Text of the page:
I have to say at the outset that the prospect of knitting trousers filled me with a certain ’70s nostalgia, as well as dread, but I really wanted to experiment with cut-and-sew, and trousers seemed to be a good choice.
I let the natural roll of the knitting finish off the trouser cuffs, but might do a finished hem on the next pair.
In terms of construction, the fabric was machine knitted. I simply did a tension gauge and worked out how long and how wide to make each leg, and then knitted four of them. Once I got going, each leg took about 30 minutes to knit, and Megan from meggipeg knitted one of the legs whilst I knitted her a waistband for her skirt. Seemed like a fair trade. The idea for the trousers came from Sarah at Workspace-FADS, who managed to magic up a pair from thin air for me to try on and then we reverse engineered a pattern from them. The fit is so good that I am going to make some from cotton/lycra to wear for exercising.
Soo, once the legs were knitted, I laid the pattern on them, being careful to have two pairs of legs, cut them out and whipped them up on the overlocker. There seems to be a bit of consternation about cutting knitted fabric, but once it’s been steamed and blocked it tends not to unravel as it felts slightly. Mind you, I was pretty quick with the overlocking :). It is worth mentioning that I could have fully fashioned these trousers, which means making all the increases and decreases on the knitting machine. I considered this, but only briefly. There is a lot more working out to be done and I really like the idea of cutting a pattern from fabric I’ve knitted myself, and the bonus is that it’s much quicker. I did have some trouble putting the fabric scraps in the bin, but I got there in the end!
As I’m going to make a pair of these trousers for my One Year One Outfit challenge, I need a way to hold them up without the aid of zips or other manufactured fastenings. To experiment I knitted a ribbed band and sewed it round the top of the trousers. This successfully held them up all day, even as I dashed about avoiding the rain.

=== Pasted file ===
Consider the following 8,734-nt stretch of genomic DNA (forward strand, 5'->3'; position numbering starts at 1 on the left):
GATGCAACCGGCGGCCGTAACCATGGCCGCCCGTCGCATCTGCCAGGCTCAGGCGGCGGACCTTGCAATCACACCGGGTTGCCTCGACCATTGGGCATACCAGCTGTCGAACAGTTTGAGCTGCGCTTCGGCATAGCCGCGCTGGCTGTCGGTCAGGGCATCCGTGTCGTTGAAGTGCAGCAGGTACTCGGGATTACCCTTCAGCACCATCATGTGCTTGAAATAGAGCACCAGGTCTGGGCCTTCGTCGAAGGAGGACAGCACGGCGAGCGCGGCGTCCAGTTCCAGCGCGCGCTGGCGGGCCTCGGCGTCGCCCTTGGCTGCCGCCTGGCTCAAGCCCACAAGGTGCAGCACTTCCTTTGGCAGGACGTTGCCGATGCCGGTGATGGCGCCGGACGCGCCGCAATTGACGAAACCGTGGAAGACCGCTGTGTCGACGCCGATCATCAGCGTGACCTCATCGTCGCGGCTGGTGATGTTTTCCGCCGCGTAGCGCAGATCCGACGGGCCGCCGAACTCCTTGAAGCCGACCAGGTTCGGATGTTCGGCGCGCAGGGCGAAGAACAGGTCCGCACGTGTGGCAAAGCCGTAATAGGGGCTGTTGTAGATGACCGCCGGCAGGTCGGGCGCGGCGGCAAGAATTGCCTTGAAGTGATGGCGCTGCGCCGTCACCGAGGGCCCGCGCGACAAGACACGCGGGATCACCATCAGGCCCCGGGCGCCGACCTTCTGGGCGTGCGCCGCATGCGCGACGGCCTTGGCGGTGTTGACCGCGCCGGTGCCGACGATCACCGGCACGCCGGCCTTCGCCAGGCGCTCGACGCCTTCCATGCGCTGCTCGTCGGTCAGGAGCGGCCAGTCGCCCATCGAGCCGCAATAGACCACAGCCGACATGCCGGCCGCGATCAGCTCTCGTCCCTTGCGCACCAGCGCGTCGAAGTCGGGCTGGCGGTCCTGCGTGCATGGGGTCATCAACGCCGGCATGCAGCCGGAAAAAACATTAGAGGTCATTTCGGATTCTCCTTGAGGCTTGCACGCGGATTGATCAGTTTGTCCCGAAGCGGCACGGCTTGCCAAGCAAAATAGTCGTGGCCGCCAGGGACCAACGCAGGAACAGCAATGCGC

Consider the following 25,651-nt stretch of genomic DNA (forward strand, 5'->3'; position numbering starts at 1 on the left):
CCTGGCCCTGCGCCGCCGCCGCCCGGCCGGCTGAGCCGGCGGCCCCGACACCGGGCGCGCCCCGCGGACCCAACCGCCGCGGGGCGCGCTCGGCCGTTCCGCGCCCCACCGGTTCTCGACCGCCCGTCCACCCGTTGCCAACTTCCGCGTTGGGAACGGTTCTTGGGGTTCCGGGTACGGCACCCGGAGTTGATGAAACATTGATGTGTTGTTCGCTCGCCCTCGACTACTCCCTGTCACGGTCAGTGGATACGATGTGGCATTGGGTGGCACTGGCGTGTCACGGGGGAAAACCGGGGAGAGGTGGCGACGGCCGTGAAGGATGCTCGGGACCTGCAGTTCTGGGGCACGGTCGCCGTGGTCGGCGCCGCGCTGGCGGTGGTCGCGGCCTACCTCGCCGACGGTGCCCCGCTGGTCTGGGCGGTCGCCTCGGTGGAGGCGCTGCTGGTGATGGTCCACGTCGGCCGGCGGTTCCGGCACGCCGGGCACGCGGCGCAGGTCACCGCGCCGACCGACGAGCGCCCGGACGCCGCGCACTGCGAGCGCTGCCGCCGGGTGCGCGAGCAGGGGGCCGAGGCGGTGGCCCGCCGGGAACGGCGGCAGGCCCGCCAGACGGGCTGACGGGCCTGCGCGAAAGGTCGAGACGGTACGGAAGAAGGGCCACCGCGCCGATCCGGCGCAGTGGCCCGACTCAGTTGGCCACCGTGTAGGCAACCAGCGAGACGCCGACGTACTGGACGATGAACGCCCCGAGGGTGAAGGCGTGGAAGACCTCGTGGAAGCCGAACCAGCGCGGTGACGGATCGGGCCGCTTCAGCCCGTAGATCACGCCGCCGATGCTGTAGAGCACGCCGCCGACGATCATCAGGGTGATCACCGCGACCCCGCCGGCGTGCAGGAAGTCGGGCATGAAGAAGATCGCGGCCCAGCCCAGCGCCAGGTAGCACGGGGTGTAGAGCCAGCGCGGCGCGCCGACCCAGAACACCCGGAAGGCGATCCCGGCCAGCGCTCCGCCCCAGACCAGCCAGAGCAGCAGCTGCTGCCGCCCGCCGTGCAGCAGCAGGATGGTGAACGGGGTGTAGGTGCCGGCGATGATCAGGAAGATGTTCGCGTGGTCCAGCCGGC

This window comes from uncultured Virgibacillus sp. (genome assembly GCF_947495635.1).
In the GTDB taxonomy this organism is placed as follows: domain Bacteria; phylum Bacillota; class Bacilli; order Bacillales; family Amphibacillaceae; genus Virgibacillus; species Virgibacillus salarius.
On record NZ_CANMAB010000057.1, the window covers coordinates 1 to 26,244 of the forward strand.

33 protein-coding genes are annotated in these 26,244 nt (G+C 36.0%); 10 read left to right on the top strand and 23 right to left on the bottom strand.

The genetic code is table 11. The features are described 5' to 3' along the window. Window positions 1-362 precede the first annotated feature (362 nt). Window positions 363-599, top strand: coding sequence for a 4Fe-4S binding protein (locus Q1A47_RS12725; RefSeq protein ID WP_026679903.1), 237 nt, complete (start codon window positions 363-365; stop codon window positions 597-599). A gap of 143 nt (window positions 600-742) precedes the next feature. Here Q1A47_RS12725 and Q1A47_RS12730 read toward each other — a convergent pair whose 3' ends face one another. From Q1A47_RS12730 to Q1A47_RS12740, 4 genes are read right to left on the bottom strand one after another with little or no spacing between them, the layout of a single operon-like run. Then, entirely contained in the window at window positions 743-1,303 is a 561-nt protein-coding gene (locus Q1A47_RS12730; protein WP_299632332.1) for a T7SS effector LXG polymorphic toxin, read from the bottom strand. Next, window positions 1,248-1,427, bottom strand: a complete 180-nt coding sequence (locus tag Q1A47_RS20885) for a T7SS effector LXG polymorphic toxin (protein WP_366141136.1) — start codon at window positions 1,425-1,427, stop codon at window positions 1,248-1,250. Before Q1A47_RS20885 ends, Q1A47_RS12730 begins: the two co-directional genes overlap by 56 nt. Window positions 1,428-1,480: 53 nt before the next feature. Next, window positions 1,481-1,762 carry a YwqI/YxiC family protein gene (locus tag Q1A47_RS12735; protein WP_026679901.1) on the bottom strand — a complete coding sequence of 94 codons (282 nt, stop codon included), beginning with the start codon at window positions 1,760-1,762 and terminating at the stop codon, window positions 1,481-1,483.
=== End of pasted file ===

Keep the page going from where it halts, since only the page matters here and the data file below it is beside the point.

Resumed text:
I wore these trousers all day to see what the issues might be. Would they go baggy at the knee? Would they “seat”? Would they grow? Well, the answer is no to the first two questions, but they did grow a smidgen, so I will make the next pair shorter.
I also had no idea what to wear with these trousers, so put them on with what I was already wearing, which wasn’t ideal. I will find myself a long tunic for the next time I wear them, and I will wear them again as they were remarkably comfortable and the itch factor was surprisingly absent, given that I’m not convinced that it’s merino.
It is a shame that I couldn’t use these trousers for my One Year One Outfit challenge, but the wool came from the now defunct Yarra Falls Mill in Victoria, so it wasn’t eligible. No matter, I am treating these as my toile, and I whipped them up on the overlocker instead of hand stitching every bit, so there is an upside.
Just on the Yarra Falls Mill, it was in Abbotsford, Victoria and only closed in 1998. It also processed cotton and silk and was a major employer in the area. It does make me sad to see our industries close down and I am so glad to have a few cones of wool from this mill.
The details: Trousers are copied from some RTW knitted trousers, and the fabric is machine knitted and then constructed with the “cut and sew” method.
As I seemed to be having a ’70s moment, I thought it would be fun to team the trousers with my sheepskin jacket, which is also from the ’70s.